# Clockwise direction

1. Apr 19, 2006

### UrbanXrisis

Find the matrix A of the linear transformation T from $$R^2$$ to $$R^2$$ that rotates any vector through an angle of $$135^o$$ in the clockwise direction.

my book does not talk about how to answer this question. I've seen a change in 90 degrees, but I dont know how to do a 135 degree.

2. Apr 19, 2006

### Corneo

Look at the idea how to do it 90 degrees, the same idea applies.

3. Apr 19, 2006

### UrbanXrisis

I guessed on how to get the 90 degree one, since it was mulitple choice. so i dont actually know the process, could someone explain it to me?

4. Apr 19, 2006

### shmoe

You can look at what the transformation does to the standard basis, what is T(1,0) and T(0,1)? These determine the 1st and 2nd columns of A respectively and can be found using a little trig. More generally you can find a rotation by any angle this way.

5. Apr 19, 2006

### UrbanXrisis

how can this be found with trig? i dont even know how linear transformations have to do with rotations, not sure at all what is going on because this hw questions came out of the blue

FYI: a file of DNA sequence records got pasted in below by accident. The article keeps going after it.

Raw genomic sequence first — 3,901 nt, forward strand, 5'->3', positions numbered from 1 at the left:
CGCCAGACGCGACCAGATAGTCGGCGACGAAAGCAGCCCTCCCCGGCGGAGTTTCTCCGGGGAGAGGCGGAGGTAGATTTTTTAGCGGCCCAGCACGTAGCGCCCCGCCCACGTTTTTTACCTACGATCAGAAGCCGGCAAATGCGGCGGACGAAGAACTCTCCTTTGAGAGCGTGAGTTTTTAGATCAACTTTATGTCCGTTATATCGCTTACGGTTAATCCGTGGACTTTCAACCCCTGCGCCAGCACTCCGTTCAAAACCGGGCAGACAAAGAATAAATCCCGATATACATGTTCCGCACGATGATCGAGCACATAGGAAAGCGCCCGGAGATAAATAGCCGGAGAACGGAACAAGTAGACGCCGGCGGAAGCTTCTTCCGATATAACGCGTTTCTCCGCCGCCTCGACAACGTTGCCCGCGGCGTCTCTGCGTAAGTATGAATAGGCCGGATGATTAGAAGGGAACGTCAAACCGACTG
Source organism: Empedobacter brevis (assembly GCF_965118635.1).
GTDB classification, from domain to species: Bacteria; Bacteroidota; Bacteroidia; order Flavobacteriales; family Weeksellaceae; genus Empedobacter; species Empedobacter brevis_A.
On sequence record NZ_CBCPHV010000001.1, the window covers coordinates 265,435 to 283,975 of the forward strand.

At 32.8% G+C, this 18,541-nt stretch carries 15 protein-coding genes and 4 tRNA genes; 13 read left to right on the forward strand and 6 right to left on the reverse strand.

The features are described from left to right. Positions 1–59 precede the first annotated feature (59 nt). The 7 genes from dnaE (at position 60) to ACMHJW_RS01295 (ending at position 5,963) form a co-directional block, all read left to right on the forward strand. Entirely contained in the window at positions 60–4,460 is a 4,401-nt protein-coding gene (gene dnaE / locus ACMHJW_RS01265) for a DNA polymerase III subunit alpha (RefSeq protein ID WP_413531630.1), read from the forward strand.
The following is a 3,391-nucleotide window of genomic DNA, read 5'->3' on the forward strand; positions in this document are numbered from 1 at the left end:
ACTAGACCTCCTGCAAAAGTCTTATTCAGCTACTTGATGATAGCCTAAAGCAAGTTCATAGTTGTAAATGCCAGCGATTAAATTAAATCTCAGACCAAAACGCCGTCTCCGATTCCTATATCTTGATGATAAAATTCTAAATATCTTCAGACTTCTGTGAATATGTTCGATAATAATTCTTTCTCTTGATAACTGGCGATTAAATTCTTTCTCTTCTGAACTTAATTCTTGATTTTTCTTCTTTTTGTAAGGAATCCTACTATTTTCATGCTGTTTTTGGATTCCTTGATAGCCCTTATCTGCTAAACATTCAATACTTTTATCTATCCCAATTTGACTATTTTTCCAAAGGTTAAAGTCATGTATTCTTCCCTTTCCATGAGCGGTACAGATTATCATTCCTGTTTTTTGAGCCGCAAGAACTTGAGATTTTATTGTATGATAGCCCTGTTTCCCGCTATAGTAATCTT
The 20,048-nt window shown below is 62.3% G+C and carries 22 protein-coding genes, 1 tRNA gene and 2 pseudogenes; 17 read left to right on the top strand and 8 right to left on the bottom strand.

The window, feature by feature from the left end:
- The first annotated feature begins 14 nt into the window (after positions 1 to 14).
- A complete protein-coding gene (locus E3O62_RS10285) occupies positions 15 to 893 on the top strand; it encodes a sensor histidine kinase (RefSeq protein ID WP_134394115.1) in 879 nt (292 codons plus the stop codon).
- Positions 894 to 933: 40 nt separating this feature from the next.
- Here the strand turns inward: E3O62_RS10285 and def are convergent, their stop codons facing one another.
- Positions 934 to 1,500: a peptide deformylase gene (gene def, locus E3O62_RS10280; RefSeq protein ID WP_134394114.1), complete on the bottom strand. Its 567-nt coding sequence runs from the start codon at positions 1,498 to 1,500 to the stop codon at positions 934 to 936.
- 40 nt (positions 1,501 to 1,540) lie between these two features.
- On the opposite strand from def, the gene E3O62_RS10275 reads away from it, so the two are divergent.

6. Apr 19, 2006

### shmoe

I mean you can find T(1,0) and T(0,1) in terms of sin's and cos's of your angle. Can you find T(1,0) and T(0,1)? Drawing a picture will help.

A rotation about the origin is a linear transformation.

7. Apr 20, 2006

### UrbanXrisis

so T(1,0) represents sin(90) and T(0,1) = cos(90)?

8. Apr 20, 2006

### shmoe

No, T(1,0) is a vector. Did you draw a picture? Start with the vector (1,0). Rotate it 135 degrees clockwise. What quadrant is it in? What angle does it make with the x-axis? What are it's new coordinates?

9. Apr 20, 2006

### UrbanXrisis

it's in the thrid quadrant. it makes a 45 degree angle with the x axis. so the x is $$-\frac{\sqrt{2}}{2}$$ which would be the same for the y

10. Apr 20, 2006

### shmoe

Right, so that's the first column of the matrix for T. The second column is T(0,1), which you can find the same way.